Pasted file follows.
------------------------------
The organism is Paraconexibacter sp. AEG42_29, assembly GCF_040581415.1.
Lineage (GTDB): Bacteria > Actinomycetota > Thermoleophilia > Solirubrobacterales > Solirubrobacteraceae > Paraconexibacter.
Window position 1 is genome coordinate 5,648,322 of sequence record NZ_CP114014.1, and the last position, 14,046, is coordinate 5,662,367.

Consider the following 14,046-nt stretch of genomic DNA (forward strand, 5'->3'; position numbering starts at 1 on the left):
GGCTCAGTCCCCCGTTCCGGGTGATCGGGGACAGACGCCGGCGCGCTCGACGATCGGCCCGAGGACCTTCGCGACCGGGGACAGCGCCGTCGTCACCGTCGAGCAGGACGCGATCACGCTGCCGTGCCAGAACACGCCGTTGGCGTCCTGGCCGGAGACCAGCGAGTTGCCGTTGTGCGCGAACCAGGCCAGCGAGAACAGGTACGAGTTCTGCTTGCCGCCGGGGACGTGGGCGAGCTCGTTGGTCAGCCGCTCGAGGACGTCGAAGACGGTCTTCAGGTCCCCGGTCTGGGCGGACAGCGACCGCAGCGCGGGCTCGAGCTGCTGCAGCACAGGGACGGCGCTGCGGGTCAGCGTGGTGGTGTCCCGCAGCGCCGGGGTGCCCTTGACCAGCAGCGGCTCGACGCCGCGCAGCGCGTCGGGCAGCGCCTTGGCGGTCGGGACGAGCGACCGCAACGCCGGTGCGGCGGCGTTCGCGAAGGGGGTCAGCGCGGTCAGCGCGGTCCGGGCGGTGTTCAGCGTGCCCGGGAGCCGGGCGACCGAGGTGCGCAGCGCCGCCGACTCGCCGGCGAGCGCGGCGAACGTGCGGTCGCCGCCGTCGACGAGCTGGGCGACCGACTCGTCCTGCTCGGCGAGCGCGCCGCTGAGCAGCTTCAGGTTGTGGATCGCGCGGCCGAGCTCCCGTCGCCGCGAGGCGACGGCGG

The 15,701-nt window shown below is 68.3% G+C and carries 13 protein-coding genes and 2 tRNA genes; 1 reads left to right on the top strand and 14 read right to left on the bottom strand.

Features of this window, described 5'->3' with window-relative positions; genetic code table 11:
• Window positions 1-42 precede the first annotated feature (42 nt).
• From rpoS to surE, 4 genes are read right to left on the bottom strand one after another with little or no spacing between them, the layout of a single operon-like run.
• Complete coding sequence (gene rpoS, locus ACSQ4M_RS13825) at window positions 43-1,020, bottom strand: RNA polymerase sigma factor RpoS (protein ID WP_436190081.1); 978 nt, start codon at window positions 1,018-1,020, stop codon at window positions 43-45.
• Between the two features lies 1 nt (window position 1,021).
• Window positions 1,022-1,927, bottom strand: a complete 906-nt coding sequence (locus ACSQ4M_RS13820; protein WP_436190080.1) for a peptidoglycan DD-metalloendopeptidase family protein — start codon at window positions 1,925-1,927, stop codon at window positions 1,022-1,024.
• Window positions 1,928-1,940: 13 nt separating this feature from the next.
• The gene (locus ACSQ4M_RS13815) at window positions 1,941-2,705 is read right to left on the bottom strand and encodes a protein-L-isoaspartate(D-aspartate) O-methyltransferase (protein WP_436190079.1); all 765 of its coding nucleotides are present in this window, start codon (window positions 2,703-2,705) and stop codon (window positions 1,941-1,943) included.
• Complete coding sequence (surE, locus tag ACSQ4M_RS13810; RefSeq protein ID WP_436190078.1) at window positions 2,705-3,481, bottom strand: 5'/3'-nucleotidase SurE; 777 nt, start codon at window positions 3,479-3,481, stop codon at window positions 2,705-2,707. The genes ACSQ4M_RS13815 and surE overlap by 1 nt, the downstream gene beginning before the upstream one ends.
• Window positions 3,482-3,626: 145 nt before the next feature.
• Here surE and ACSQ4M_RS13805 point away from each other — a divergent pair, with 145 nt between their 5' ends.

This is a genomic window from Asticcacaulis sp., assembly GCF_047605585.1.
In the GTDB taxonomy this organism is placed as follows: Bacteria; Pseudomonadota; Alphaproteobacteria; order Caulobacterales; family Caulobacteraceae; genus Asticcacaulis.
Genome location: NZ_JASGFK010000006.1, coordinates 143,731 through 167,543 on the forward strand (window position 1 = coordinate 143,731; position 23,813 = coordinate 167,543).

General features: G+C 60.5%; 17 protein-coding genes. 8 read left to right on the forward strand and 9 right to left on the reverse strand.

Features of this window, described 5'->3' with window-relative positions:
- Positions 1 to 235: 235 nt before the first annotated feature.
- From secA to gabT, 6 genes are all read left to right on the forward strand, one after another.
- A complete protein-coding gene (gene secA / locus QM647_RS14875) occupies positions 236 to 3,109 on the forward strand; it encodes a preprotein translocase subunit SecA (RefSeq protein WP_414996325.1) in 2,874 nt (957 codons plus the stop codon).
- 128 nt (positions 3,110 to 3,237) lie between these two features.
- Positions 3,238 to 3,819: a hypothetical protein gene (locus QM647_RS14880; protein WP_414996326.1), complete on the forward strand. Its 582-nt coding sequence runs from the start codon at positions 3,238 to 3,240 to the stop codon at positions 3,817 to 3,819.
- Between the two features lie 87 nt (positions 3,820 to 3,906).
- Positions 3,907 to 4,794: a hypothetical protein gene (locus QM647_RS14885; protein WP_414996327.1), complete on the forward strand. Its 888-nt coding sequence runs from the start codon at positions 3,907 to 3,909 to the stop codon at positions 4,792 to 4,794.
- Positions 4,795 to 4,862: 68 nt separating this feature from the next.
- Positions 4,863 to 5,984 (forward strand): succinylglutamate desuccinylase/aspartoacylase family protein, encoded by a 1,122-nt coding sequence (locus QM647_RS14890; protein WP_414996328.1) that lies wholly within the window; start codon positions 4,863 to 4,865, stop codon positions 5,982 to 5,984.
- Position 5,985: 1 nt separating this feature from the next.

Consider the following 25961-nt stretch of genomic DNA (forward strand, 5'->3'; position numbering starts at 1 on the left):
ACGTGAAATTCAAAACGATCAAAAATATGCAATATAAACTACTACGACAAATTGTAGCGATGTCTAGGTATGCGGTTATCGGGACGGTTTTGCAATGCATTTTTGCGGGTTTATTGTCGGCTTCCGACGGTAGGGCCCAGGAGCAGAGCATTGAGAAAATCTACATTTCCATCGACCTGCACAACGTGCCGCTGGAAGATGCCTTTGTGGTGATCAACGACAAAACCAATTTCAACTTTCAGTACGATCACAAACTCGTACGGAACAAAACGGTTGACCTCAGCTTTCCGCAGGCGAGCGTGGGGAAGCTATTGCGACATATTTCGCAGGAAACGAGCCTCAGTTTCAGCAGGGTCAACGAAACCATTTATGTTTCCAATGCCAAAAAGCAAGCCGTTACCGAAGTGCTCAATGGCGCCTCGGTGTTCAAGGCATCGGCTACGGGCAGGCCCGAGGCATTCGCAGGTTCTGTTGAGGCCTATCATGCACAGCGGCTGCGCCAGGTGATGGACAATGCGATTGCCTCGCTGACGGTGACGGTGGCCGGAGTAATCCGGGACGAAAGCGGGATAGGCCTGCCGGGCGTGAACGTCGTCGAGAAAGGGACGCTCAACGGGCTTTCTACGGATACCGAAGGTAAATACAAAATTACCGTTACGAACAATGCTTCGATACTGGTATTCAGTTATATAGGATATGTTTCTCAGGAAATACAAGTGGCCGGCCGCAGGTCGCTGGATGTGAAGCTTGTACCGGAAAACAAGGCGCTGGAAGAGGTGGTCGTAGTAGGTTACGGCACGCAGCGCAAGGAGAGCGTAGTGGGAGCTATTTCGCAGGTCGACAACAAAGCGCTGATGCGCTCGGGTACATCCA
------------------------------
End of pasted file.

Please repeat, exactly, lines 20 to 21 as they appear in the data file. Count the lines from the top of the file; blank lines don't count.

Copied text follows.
Genome location: NZ_JASGFK010000006.1, coordinates 143,731 through 167,543 on the forward strand (window position 1 = coordinate 143,731; position 23,813 = coordinate 167,543).

General features: G+C 60.5%; 17 protein-coding genes. 8 read left to right on the forward strand and 9 right to left on the reverse strand.